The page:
Also, the torpedo game is the same. You complete little puzzles to fill the torpedo tubes, and then flick a disc down the track. We have played a lot with the values of flicking the torpedo, and everything used to be a lot more complicated. Maybe that’s the story of my life with my game designs? I start things complicated and I bring them down. There used to be arcs to the weapons, some that fired forwards and some that fired backwards. You would have to decide in advance which tubes you were going to fire and in what way. We got rid of all that but the core mechanics never changed.

The ones that changed the most were the sensors and the jump drive. The sensors went through a whole series of iterations. In some of the earlier versions, we were actually doing stuff with transparencies. We had a bunch of different little transparencies with concentric circles on them and dots in certain sectors. You had to overlay them on each other to match a pattern card, and it was actually kind of of interesting, but in the end it just didn’t really capture the flavor that we wanted. We tried a whole bunch of things until we finally went with the idea of pulling shapes out of a bag. That was nice because it fit thematically with the idea of using your senses to make a decision and feeling around to make a lock on a target.

The other station mini game that changed more than anything else was the jump drive. For the longest time, you had to take these wooden cubes, and when you put energy into jump drive, you accumulated more cubes. When you wanted to jump, you had to take the cubes and make a tower, one giant tower 9 or 10 cubes high. There was a track that had what we called “containment chambers” and a twisty path in-between. So you had to make this stack of cubes and push it along this path from one chamber to the next. It was fun because it was very dramatic. Everybody would pause and nobody would touch the table, putting all the pressure on this poor jump drive officer. It was with much reluctance that we got rid of it. The main issue was that it just wasn’t a good feeling when the jump drive failed. If it succeeded, everyone would jump up and yell and scream, but if it fell over you just got such a feeling of… it was just so negative and took the wind out of everybody’s sails. Although you could try again next turn, it felt like this insurmountable hurdle.

When it didn’t work it was just way too negative, so we tried a whole bunch of different games, and the one we ended up on was a Yahtzee variant where you earn special abilities to manipulate this pool of dice. This is nice because it gives you something to do during the course of the game, as opposed to the old system where there was action only at the end.

Geek: It sounds like you’ve had to put in a lot of work fine tuning this collection of mini-games. How long has it been in development? At what point did you start playtesting?

Engelstein: Throughout the whole course of the actual development on this game, counting the time where it was a videogame, it’s probably been bouncing around for 4 or 5 years now.

I’d say we started playtesting about a year after coming up with the board game idea. We brought it to various cons in various forms, but we got serious around the time we were wrapping up The Ares Project.

Geoff Engelstein runs a demo of Space Cadets at Gen Con 2012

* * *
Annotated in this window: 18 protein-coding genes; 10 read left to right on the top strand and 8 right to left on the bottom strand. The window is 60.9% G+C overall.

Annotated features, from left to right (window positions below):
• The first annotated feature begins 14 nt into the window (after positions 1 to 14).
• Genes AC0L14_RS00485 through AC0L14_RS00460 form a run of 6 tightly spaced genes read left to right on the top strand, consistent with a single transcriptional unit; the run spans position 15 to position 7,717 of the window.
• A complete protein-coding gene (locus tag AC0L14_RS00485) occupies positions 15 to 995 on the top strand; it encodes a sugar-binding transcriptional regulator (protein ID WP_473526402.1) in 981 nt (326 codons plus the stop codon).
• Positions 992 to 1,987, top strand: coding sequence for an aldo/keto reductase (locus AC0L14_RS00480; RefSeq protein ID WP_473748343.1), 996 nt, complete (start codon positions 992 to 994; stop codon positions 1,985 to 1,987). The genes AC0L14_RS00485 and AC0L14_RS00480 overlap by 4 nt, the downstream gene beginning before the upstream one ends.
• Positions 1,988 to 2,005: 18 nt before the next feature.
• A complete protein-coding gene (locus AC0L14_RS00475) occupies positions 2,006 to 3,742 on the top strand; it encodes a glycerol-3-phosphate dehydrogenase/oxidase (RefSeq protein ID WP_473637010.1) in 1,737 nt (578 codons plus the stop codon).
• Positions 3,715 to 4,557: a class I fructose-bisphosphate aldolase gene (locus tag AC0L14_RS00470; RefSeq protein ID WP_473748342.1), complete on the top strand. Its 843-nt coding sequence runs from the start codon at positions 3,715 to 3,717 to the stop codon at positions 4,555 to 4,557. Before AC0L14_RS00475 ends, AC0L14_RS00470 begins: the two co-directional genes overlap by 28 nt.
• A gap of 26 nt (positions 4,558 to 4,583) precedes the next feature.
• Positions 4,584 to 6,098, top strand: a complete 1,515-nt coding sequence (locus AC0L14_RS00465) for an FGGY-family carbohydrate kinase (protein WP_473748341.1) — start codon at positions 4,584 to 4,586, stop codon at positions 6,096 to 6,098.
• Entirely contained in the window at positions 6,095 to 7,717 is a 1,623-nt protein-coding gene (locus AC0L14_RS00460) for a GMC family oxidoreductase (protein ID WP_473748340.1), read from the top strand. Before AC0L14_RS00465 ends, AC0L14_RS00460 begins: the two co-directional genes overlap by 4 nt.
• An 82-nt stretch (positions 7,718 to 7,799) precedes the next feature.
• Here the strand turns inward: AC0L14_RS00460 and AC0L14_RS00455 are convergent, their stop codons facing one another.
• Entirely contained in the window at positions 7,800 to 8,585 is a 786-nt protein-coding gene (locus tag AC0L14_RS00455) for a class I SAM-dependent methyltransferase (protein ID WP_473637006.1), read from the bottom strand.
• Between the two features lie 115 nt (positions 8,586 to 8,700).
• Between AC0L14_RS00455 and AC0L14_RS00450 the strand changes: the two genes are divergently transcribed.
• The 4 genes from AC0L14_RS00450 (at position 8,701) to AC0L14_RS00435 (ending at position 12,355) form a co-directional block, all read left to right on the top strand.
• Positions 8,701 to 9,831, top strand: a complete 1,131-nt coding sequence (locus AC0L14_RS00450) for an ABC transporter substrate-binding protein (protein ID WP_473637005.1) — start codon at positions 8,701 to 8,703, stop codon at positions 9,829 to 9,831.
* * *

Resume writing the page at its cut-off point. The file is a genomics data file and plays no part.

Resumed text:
Geek: What should gamers expect to get in the box when they pick up Space Cadets? Scenarios? Missions?

Engelstein: It’s pretty extensive, that’s what scared some of the publishers. In terms of missions, there are six in the rulebook and we’ve already got at least two that should be available on the website shortly thereafter. We hope to post missions and mission packs, and I’m sure that some of the advanced ones with additional rules can be put together for an expansion.

Our hope is to have a whole fan base that can create missions and post them for others to use. There’s 20 different map tiles and most scenarios take six of them, randomly chosen. There are also 16 different randomly chosen enemy ships, that have various special abilities.

I’ve played the first mission 20 or 30 times, not even counting the demonstrations at shows, and there is always some fresh and interesting tactical challenge that you face from the configuration of tiles. It’s not like a Mansions of Madness where the scenario has certain surprises and a different experience when you replay it.

Geek: You mentioned difficulty in finding a publisher. How did you eventually wind up with Stronghold Games? What’s the tale there?

Engelstein: Stephen lives not too far from my house, and we had been to various gaming events. I had spoken with some other companies about it, who were concerned about some of the early components, such as the jump track and the timers, so I decided to really try to push Stephen to do it. I thought it was a good fit for what they were trying to do since he told me they were trying to move into some newer titles and he always liked science fiction games.

We arranged a time, had a nice demo where him and some other players had a good time, but even so he was still a little iffy. It probably took a good six months of going there and back. It was probably around June or July of 2011 that I first showed him, then at Metatopia (a playtester convention) Stephen said “show it there, and I’ll send somebody to check it out, get reports back, and then I’ll let you know.”

So I ran a demo and it was wildly successful. I hate to say this but sometimes I think that [demo] went better than I thought it possibly could, or has since. All of the players were into it, roleplaying, and had such a good time. The Stronghold people he sent came back and said to him ”you must do this game, we had such as good time playing it, it’s a winner!”.